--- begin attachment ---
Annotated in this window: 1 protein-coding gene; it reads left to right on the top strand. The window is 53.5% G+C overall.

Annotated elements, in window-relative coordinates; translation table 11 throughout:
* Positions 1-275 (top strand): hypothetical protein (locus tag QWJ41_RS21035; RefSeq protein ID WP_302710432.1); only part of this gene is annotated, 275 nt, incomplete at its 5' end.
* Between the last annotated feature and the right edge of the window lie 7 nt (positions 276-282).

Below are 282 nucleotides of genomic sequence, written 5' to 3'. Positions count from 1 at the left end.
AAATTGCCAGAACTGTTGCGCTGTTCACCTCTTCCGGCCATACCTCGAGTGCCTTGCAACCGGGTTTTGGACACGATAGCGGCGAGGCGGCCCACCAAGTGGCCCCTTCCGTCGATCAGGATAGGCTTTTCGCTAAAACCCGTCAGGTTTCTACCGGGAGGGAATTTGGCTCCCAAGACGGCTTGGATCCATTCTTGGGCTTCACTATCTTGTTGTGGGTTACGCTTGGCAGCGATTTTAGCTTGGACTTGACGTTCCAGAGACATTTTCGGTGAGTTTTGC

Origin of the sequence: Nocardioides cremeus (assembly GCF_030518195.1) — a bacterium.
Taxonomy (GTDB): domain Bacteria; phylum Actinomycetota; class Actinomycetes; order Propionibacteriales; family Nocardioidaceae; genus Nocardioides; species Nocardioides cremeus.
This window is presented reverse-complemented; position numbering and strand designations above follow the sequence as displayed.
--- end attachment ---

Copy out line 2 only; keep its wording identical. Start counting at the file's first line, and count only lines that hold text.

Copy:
Annotated elements, in window-relative coordinates; translation table 11 throughout: